I’ve long believed that every choice is both a yes and a no. For everything that I say yes to, I am saying no to something else. Everything that I say no to is a yes to a different choice. It’s always a trade-off.
I tend to go against the cultural norm by saying no to a lot of things that other people say yes to, but in every case, it is because I am saying yes to something that is more valuable to me (even though it doesn’t fit the “norm”).
One of those things is taking a hard look at what an idol really is, how we worship idols, and which idols show up in my own life. I’m discovering that idols don’t always look like I expect them to and that I am not always consciously aware of what I worship.
It’s precious to watch a young child (or a newborn animal) just learning to walk. They pull themselves up and stagger along on unsteady legs as they build their strength and learn to balance themselves upright. It often involves more than a few tumbles and moments of abrupt sitting down before their gait becomes natural and steady. And they must learn to walk before they learn to fun.
This process is not unlike my own process when it comes to learning a new way to approach life or replacing an unhelpful pattern with a new one. I begin practicing that new pattern (or new outlook) is unsteady ways that involve lots tumbles and shaky moments. Eventually, though, the new pattern becomes my new normal, and I can navigate it without effort.
I’m choosing self-care tonight and recycling a post a wrote for another blog back in November 2011. It was a very good reminder for me today on the cost of my choices.
I recently came across a post on Tyler Tervooren’s Advanced Riskology blog called Happiness for sale that suggests that we tend to sell our happiness all the time. I highly recommend reading his post because he clearly describes this phenomenon and the ways it shows up in our lives. He has a follow-up post called Happiness experiments: Tipping the scale towards joy that talks about how we can change our behavior to stop selling our happiness that is also worth reading.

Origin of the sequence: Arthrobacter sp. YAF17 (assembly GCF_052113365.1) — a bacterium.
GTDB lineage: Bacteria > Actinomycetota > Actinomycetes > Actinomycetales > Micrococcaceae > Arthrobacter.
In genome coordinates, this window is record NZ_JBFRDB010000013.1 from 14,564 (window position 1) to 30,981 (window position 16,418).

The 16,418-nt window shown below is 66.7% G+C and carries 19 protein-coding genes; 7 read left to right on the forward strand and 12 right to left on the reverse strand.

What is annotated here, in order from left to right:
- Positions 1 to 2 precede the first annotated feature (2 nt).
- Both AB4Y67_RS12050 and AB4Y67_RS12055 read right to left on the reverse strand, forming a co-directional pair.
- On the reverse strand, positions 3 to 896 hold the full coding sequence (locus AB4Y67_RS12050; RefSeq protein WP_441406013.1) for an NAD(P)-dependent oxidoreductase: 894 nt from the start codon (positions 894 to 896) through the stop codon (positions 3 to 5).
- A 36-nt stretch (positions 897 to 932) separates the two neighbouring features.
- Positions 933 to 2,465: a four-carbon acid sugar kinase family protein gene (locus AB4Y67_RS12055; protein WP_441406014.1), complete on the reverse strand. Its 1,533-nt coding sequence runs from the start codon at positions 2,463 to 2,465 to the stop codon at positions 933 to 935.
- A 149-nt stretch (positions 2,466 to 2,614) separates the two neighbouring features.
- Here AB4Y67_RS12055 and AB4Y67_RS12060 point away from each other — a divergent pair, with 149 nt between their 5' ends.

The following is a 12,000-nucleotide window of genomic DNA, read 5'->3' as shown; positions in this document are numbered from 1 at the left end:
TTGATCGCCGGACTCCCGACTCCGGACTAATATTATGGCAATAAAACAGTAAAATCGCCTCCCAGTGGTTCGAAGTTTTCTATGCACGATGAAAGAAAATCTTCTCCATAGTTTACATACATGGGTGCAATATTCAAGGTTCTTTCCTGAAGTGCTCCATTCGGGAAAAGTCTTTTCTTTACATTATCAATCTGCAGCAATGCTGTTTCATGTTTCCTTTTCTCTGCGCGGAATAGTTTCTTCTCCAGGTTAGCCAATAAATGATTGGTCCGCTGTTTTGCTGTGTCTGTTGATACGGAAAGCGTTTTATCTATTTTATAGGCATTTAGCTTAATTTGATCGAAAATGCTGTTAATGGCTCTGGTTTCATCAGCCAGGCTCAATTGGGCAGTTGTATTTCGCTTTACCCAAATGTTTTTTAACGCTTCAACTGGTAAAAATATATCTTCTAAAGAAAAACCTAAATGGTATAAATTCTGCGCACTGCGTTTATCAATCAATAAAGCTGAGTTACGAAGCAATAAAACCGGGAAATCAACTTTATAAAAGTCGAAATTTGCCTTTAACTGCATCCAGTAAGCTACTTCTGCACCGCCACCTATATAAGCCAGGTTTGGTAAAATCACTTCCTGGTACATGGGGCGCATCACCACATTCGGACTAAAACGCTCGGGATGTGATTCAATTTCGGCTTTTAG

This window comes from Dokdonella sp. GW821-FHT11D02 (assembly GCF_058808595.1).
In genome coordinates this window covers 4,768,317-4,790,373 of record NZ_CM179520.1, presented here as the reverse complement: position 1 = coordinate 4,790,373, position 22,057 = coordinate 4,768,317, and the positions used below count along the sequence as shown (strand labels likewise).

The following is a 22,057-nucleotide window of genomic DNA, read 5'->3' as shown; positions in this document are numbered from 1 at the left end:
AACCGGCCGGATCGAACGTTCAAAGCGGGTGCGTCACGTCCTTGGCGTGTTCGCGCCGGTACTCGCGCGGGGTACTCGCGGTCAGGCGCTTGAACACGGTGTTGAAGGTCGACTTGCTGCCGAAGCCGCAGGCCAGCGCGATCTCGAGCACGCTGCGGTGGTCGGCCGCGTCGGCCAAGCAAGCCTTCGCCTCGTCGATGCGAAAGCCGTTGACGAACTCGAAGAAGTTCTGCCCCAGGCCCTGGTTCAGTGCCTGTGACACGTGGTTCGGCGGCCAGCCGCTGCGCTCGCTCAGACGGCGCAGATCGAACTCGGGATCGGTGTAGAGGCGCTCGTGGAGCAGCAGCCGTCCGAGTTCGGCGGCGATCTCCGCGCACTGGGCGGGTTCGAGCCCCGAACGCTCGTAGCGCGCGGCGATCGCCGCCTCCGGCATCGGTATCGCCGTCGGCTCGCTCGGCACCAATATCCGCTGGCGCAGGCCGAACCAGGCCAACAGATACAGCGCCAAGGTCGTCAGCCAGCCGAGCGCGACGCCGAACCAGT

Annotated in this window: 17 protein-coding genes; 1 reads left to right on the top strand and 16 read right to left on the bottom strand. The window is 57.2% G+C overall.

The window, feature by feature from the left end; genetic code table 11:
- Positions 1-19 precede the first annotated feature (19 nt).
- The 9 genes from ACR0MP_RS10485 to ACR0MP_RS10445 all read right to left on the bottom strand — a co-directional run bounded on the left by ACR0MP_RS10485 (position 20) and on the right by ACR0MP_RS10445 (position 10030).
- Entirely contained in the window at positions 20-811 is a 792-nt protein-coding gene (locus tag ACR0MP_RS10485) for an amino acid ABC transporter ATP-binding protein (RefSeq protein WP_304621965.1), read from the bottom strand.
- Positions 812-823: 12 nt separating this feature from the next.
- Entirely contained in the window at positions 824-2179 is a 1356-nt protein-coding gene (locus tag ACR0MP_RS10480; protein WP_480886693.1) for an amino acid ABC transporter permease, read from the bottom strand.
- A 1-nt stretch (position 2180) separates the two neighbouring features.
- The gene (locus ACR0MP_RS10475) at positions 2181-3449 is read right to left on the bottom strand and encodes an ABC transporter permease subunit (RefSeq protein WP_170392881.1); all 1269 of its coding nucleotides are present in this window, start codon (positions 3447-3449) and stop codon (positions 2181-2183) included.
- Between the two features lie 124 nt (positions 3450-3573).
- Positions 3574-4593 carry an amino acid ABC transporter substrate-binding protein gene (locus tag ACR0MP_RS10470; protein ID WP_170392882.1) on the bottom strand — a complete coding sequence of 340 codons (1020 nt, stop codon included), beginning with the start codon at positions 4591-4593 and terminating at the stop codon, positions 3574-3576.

But for those of you who aren’t convinced to go read it yourselves right this moment, let me summarize his basic premise. He starts with the idea that every decision we make has an opportunity cost; choosing one thing means we are giving up the opportunity to do something else with whatever you are spending on that choice. For example, the fact that I am choosing to write this blog post right now means I cannot spend this time reading a book or vacuuming the floor. Choosing to spend money on eating out for lunch every day means I don’t have that money to spend on other things (like books).
Therefore, every time we choose to do something that does not make us happy, we are choosing to sell our happiness in order to have that choice. Yes, you read that right: every time you choose to do something that makes you unhappy, you are choosing to sell your happiness. And for what? Is it worth it?
I’ve been considering a decision that I need to make over the last couple of days. This is a relatively small decision about the possibility of donating something for a silent auction for a fundraiser. The cause is one that I support, and I don’t mind the thought of donating something to help out.
The challenge is in choosing the right thing to donate. The friend who approached me about making a donation had one thing clearly in mind as a possible donation, but as I’ve sat with that idea, it feels pinched and closed to me, like a turtle shrinking back into its shell for protection. But I quickly thought of other things that I could donate that prompt an open, joyful response deep inside.
Several months ago, Seth Godin wrote a blog post on Association in his trademark style of short posts that pack a punch. (It’ll only take a few seconds to read it, and it’s worth it!)
As a creative, I think his point is particularly true. The people that we choose to associate with will powerfully influence the ideas that we encounter that will feed our own creative work. In addition, their attitudes toward creativity will make a difference in our own confidence (or lack of it) in engaging in creative work ourselves.
I’ve learned over the years that I have pretty strict requirements for the amount of rest, downtime, and self-care I need in order to maintain my mental, emotional, and physical health. Compared to most people, this is fairly narrow range of tolerance for extra doing, decreased sleep, or missed routines.
This week has been extra hectic and stressful just because of the confluence of too many things all at once. I’ve been packing too much into my days, staying up too late at night, and skipping my morning pages some mornings to squeeze in a little extra rest. Missing my morning pages has left me feeling off-kilter during the day, which adds to the stress, and the lack of downtime and sleep has worn me down.